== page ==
Again, this is not a perfect reflection of the per-play and per-drive S&P+ ratings, nor is it supposed to be. Here are some of the more interesting tidbits I see here:

#### Miami Is Good

The Hurricanes trounced Virginia Tech last Thursday night, but that result shouldn't have been too surprising. They suffered a couple of relatively unlucky losses this season (on the road to a good Nebraska team and on the road against a solid Georgia Tech), but they have otherwise handled their business. At some point, Al Golden needs to break through in the win column, but he's putting a better product on the field this year. That's a start.

#### Better Watch Out, Ole Miss

Ole Miss is still No. 1 in the F/+ rankings and No. 4 in the adjusted scoring margin shown above. But the Rebels' weighted scoring average tells us they've begun to slip a bit in recent weeks. Only five FBS teams have a larger (bad) difference between adjusted and weighted margin. They have sprung some leaks, though a couple of those leaks should get plugged if players like defensive tackle Robert Nkemdiche and safety Cody Prewitt are healthy. They both missed a good portion of the second half in last week's loss to LSU.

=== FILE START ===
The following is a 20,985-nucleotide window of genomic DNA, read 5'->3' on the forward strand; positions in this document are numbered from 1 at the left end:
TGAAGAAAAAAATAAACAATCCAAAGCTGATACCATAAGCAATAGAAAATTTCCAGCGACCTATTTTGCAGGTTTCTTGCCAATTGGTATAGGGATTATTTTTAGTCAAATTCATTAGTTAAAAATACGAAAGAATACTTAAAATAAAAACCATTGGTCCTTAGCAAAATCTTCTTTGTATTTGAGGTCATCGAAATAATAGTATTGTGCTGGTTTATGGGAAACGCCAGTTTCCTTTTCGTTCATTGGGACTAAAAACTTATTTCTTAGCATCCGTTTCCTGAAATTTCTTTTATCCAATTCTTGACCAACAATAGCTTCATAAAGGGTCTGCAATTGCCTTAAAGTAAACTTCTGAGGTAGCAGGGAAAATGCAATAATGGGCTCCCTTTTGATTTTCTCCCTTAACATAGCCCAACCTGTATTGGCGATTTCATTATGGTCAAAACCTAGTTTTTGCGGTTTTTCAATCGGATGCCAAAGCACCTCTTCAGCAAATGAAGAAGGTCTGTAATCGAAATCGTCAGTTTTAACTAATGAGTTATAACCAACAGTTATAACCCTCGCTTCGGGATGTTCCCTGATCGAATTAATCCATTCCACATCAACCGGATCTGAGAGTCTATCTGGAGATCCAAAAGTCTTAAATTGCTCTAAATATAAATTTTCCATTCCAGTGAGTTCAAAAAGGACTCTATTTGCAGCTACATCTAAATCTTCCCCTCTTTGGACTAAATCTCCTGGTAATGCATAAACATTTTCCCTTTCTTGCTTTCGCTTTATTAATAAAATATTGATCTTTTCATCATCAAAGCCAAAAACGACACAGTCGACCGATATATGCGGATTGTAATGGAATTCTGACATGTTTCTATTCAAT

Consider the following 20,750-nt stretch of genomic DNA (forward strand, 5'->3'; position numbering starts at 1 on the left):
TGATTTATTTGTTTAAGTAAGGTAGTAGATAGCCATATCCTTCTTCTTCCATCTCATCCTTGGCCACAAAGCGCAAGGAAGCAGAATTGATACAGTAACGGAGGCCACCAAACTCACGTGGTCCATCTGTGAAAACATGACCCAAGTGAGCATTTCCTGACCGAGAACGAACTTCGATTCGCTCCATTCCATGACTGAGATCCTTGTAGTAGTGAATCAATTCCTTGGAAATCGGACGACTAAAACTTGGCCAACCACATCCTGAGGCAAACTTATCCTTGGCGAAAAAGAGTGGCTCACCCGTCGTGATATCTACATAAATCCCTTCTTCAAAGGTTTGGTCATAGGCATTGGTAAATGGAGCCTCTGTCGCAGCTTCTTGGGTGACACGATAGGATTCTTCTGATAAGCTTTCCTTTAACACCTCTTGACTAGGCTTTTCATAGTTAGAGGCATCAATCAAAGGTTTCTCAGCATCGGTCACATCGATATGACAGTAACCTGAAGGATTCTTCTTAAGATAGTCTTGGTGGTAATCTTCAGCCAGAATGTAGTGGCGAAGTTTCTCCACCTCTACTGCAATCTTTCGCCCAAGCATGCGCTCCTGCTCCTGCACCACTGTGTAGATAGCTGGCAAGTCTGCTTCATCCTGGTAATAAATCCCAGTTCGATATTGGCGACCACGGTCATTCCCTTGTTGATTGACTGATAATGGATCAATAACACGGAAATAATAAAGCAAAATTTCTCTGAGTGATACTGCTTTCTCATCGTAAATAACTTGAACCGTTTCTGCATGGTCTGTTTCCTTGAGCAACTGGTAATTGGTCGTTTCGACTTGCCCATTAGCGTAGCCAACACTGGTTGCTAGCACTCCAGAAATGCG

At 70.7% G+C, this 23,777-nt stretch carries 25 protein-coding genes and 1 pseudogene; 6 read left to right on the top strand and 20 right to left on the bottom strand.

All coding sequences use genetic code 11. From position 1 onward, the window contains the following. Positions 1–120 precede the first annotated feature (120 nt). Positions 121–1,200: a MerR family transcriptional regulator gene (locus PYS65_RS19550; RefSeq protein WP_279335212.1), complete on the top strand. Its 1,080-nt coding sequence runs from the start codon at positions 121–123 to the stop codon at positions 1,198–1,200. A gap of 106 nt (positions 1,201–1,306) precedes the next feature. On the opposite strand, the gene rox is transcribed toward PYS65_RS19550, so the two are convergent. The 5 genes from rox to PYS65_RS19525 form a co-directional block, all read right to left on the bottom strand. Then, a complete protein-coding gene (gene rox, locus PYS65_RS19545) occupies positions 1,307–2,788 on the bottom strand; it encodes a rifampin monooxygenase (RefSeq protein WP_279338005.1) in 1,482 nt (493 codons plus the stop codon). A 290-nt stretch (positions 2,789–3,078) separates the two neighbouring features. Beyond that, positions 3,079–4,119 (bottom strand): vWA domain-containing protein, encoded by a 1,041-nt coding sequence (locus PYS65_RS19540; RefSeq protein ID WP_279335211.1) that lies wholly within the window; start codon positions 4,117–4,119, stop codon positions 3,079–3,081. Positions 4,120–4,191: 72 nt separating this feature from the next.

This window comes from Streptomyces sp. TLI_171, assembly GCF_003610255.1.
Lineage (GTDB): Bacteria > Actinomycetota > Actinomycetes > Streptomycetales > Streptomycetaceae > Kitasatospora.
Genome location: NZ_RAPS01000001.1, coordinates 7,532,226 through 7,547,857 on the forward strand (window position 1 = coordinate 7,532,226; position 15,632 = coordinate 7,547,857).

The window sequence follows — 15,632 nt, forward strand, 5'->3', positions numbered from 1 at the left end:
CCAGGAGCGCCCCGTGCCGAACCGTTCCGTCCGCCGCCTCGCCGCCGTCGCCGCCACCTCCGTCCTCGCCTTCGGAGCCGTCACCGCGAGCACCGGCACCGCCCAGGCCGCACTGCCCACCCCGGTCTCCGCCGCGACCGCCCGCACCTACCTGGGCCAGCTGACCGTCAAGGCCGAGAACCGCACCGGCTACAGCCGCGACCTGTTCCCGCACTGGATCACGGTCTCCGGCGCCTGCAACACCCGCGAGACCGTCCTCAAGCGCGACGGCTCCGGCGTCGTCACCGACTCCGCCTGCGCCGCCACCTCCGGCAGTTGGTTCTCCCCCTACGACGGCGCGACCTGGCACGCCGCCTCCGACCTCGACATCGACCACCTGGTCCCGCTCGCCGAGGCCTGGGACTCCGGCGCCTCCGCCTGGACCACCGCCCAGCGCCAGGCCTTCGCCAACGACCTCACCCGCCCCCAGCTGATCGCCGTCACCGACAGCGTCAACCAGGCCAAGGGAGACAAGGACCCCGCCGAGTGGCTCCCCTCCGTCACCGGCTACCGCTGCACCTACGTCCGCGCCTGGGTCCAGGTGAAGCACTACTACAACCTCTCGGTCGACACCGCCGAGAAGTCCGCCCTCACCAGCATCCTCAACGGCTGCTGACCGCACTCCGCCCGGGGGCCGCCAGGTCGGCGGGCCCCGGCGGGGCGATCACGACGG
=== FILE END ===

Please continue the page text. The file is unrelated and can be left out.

#### Good Every Week

Here are the teams that have an undefeated adjusted record, meaning they've been better than average each week so far: Alabama, Auburn, Boise State, Florida State, Marshall, Michigan State, Mississippi State, Oregon, Stanford, TCU, Wisconsin. That list encompasses each of the top eight teams in the College Football Playoff rankings. Consistency is a good thing, huh?

One interesting team on this list: Marshall. My S&P+ ratings don't apply extra weight to games against better opponents. My idea has always been that it's not who you play, it's how you play. In that regard, you can see how Marshall ranks so highly in my overall S&P+ ratings (11th overall). They have played the softest schedule known to man, but they're dominating weak opponents like a top-15 team is supposed to dominate them. That obviously doesn't matter to the committee, which didn't even rank the Herd in their inaugural top 25, but maybe it should. If we go too far down the "punishing bad schedules" road, we might end up ignoring a team that is actually pretty good (and is being punished for its athletic director's scheduling techniques).